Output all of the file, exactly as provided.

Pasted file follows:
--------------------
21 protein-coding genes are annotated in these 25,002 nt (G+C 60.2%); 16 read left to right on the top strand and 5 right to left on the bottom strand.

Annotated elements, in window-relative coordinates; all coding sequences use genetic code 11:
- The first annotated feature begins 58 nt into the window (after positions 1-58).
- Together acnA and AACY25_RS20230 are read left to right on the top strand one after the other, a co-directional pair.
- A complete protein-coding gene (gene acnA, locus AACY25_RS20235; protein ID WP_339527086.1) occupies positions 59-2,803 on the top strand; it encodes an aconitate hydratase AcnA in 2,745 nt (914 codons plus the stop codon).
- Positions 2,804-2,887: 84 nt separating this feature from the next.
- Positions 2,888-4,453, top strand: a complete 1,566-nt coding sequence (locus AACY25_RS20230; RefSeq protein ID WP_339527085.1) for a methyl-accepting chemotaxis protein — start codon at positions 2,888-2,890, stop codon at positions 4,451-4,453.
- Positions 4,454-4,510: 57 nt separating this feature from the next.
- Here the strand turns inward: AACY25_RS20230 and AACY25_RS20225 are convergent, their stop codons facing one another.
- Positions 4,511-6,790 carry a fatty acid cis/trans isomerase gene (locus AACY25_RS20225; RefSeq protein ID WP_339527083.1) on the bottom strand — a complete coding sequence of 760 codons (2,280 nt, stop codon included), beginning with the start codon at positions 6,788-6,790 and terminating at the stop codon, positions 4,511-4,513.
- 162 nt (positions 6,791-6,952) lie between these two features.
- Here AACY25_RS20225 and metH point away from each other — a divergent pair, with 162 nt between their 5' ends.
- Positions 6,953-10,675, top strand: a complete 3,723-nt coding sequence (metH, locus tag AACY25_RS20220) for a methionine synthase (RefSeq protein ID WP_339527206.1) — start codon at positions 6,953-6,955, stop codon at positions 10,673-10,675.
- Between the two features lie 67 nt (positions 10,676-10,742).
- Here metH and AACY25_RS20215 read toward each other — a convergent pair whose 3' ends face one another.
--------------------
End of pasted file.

21 protein-coding genes are annotated in these 25,002 nt (G+C 60.2%); 16 read left to right on the top strand and 5 right to left on the bottom strand.

Annotated elements, in window-relative coordinates; all coding sequences use genetic code 11:
- The first annotated feature begins 58 nt into the window (after positions 1-58).
- Together acnA and AACY25_RS20230 are read left to right on the top strand one after the other, a co-directional pair.
- A complete protein-coding gene (gene acnA, locus AACY25_RS20235; protein ID WP_339527086.1) occupies positions 59-2,803 on the top strand; it encodes an aconitate hydratase AcnA in 2,745 nt (914 codons plus the stop codon).
- Positions 2,804-2,887: 84 nt separating this feature from the next.
- Positions 2,888-4,453, top strand: a complete 1,566-nt coding sequence (locus AACY25_RS20230; RefSeq protein ID WP_339527085.1) for a methyl-accepting chemotaxis protein — start codon at positions 2,888-2,890, stop codon at positions 4,451-4,453.
- Positions 4,454-4,510: 57 nt separating this feature from the next.
- Here the strand turns inward: AACY25_RS20230 and AACY25_RS20225 are convergent, their stop codons facing one another.
- Positions 4,511-6,790 carry a fatty acid cis/trans isomerase gene (locus AACY25_RS20225; RefSeq protein ID WP_339527083.1) on the bottom strand — a complete coding sequence of 760 codons (2,280 nt, stop codon included), beginning with the start codon at positions 6,788-6,790 and terminating at the stop codon, positions 4,511-4,513.
- 162 nt (positions 6,791-6,952) lie between these two features.
- Here AACY25_RS20225 and metH point away from each other — a divergent pair, with 162 nt between their 5' ends.
- Positions 6,953-10,675, top strand: a complete 3,723-nt coding sequence (metH, locus tag AACY25_RS20220) for a methionine synthase (RefSeq protein ID WP_339527206.1) — start codon at positions 6,953-6,955, stop codon at positions 10,673-10,675.
- Between the two features lie 67 nt (positions 10,676-10,742).
- Here metH and AACY25_RS20215 read toward each other — a convergent pair whose 3' ends face one another.